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All Girls to School

Before we start a new project, we sign an agreement with the population of the very villages to make them promise that they will send more girls to school once the new buildings are constructed. To give further importance to this idea, the Ministry of Economic Cooperation and Development proposed us to start a campaign to increase the number of girls in classrooms. Picking up this proposal, we asked a young artist to design a poster that would communicate our idea visually.
 

poster
Patrick Rieve

 
In November 2012, we placed these posters in the nearby villages of our school projects of 2012. A short time later we discovered that all the posters had disappeared. When we asked what had happened, we were told that many people liked the pictures so much that they preferred to take them home!

Before the next school year will start in October 2013, we have planned for another action in September. A Beninese music group has composed a song in which the parents are being asked to send their daughters to school. In addition, we had T-shirts printed with a simplified version of the poster. Together with a theater group, the song, and the T-shirts, we are going to visit villages and explain the great importance of sending girls now to school and the role that female education plays for the development of countries like Benin.
Double-click on the video to start (12MB).
 

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For this activity, we are still very much in need of financial support!

Project Report:
All Girls to School
2014

After I returned to Benin end of 2013, together with the music group “Vie et Culture” we elaborated our song “All girls to school” and finally recorded it as a video clip on a VCD. Then we offered the song to all TV stations. Since then it is being broadcast by all those stations.

Since the new school year was to start in October, we decided to hold a 2-day workshop with the village communities of the surrounding of Sahoro in the middle of September. We wanted to discover which were the real reasons why parents in that area would not send their daughters to school. We invited the principals of all primary schools of the area, the elders of the villages, religious leaders, members of the PTAs, and students of the 6th grade. Although the workshop was held during the holiday season, more people showed up than we had expected. In addition to the 6 primary schools of the area, principals and students of 4 more schools arrived. The principals and teachers told us that this topic had been on their mind for quite some time, but that they did not have the funds to proceed with it. Thus our team was confronted with the problem of how to feed all 250 participants since we only had planned for 120. Finally the members of our team decided to spend the night in the villages of Sahoro and to use the money, originally intended for their hotel accommodations, to feed the participants.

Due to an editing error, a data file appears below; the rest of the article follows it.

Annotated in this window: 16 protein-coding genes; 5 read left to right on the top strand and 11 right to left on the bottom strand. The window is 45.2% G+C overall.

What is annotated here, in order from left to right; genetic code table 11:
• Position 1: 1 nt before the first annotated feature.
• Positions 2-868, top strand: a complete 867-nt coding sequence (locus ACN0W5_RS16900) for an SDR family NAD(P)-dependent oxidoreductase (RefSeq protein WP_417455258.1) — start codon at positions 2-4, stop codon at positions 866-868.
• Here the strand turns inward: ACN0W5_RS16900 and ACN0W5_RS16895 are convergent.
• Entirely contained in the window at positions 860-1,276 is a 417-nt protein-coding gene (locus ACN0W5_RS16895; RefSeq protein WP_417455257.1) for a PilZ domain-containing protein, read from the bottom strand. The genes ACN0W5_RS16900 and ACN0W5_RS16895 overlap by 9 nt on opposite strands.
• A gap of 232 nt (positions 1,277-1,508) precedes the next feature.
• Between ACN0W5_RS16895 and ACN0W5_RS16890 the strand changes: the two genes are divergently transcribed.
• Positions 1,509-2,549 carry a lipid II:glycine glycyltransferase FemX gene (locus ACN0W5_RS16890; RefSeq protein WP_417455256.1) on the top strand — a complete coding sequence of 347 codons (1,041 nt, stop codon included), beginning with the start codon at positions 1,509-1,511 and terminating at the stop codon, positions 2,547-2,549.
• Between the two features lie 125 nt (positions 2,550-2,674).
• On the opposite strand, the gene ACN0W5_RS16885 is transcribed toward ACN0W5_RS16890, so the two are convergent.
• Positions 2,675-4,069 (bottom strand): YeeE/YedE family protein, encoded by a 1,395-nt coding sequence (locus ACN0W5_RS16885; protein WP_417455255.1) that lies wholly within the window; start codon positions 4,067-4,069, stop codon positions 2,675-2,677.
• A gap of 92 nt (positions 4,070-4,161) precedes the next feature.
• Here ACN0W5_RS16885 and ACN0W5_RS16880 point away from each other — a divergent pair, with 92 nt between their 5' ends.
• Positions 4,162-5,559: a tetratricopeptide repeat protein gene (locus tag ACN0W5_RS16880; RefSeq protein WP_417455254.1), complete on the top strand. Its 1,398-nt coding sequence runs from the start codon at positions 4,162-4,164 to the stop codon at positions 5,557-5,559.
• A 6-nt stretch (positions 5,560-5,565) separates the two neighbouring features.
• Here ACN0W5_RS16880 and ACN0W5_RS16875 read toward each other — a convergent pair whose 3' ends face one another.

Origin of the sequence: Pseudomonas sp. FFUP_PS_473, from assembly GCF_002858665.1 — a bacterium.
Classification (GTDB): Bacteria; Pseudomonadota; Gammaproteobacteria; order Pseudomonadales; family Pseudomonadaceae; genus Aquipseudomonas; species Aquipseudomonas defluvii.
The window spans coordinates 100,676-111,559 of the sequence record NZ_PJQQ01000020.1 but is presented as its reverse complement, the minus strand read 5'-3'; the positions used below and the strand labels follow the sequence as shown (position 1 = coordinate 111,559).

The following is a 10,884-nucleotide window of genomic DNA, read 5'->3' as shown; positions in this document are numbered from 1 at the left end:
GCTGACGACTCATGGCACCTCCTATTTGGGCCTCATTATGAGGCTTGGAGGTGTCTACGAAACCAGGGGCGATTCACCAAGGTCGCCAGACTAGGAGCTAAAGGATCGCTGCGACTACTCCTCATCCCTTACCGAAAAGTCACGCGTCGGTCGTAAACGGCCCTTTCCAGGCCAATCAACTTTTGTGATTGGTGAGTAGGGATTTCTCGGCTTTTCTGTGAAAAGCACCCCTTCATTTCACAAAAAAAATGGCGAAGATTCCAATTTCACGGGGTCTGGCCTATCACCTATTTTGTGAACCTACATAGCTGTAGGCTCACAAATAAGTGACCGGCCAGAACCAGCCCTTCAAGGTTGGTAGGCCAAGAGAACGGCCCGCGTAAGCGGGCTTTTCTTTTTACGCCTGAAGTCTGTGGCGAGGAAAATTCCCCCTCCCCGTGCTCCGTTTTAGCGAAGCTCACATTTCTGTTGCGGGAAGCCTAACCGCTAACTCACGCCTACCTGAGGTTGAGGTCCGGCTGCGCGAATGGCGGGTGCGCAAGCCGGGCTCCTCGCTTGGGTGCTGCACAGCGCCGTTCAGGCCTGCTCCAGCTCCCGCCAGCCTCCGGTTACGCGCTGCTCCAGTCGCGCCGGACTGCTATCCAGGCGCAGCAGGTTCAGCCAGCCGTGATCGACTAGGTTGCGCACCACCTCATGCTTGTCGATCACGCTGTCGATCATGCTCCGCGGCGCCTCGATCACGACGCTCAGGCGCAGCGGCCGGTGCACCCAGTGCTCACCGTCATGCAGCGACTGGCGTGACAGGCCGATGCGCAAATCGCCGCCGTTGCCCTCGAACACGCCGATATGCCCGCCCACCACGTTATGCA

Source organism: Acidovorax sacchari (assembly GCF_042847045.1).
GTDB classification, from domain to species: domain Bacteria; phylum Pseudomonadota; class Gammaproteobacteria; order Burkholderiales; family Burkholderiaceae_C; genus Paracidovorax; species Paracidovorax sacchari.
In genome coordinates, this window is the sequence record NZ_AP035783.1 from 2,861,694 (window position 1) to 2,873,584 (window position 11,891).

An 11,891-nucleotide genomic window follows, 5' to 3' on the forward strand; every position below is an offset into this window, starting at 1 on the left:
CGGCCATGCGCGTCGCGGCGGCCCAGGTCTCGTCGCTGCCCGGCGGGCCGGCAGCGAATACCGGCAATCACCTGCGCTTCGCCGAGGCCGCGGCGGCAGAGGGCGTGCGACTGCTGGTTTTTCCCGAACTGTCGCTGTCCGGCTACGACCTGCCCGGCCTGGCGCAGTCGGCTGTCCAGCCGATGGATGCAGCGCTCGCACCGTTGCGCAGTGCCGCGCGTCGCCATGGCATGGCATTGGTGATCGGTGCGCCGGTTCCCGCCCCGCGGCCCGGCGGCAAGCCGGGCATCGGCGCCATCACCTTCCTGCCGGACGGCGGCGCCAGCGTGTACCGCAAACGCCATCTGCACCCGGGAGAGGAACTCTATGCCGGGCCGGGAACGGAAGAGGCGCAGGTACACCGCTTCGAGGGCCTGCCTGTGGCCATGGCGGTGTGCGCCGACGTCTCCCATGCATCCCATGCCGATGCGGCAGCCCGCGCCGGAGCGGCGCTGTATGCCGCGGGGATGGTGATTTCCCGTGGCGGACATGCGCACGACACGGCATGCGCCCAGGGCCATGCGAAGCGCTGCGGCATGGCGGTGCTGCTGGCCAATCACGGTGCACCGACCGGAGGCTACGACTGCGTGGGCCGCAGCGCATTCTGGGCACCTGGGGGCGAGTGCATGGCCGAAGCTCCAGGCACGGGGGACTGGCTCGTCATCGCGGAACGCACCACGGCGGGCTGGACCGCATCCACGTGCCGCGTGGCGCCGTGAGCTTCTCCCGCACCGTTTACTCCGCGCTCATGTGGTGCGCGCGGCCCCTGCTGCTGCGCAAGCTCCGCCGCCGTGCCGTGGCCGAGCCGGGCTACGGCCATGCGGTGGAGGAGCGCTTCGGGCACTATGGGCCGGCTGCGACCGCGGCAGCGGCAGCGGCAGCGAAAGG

(The problem of the area was and continues to be that the area of Sahoro is shaped by the cult of Oro. Women are not allowed to see the Oro-mask. This is the reason why all women, adult and children, stay locked inside the houses at the time of any Oro activity. Any woman who is taken by surprise by an Oro will be killed without any second thought. Men who are not yet members of the cult get the choice to join. Oro does not recognize any family bonds or friendship. The cult is mainly active in August and September. But since school starts in October after the long holidays, we had no choice but to plan our activity for “All girls to school” in September. Our members were simply afraid and insisted to spend the night in the main city of the area. This was the reason that we had prepared for extra funds to pay for the hotel bill.)
 

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During the workshop we tried to make the parents and elders pronounce the reasons why they refused to send the girls to school. Both, adults and children, participated enthusiastically in the public discussions and in the smaller working groups. The information drawn from the workshop were brought back home by our members. All this was used by our theater group and worked into several sketches.
 

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On September 25th we returned to Sahoro for a one-day festival of sensibilisation. The local TV and radio stations joined us early in the morning. Wide tents and chairs were placed, speakers and microphones were installed. We had rented a large screen to project our video clip “All Girls to School”. The festival was started with a lot of music to make people come to join us. The villagers poured out abundantly. Speeches were being held to articulate our concern. Women, men, and even children came up to the microphone to talk about their view of the topic. The discussion was held openly and in mutual agreement. The sketches helped to ease tensions and to mainain the friendly atmosphere throughout the whole day. At the end of the festival our members announced that the first hundred girls, who would be registered for the first grade, would receive a T-shirt and a school bag filled with everything needed for the first school year. This annoucment was acknoledged with a long applause.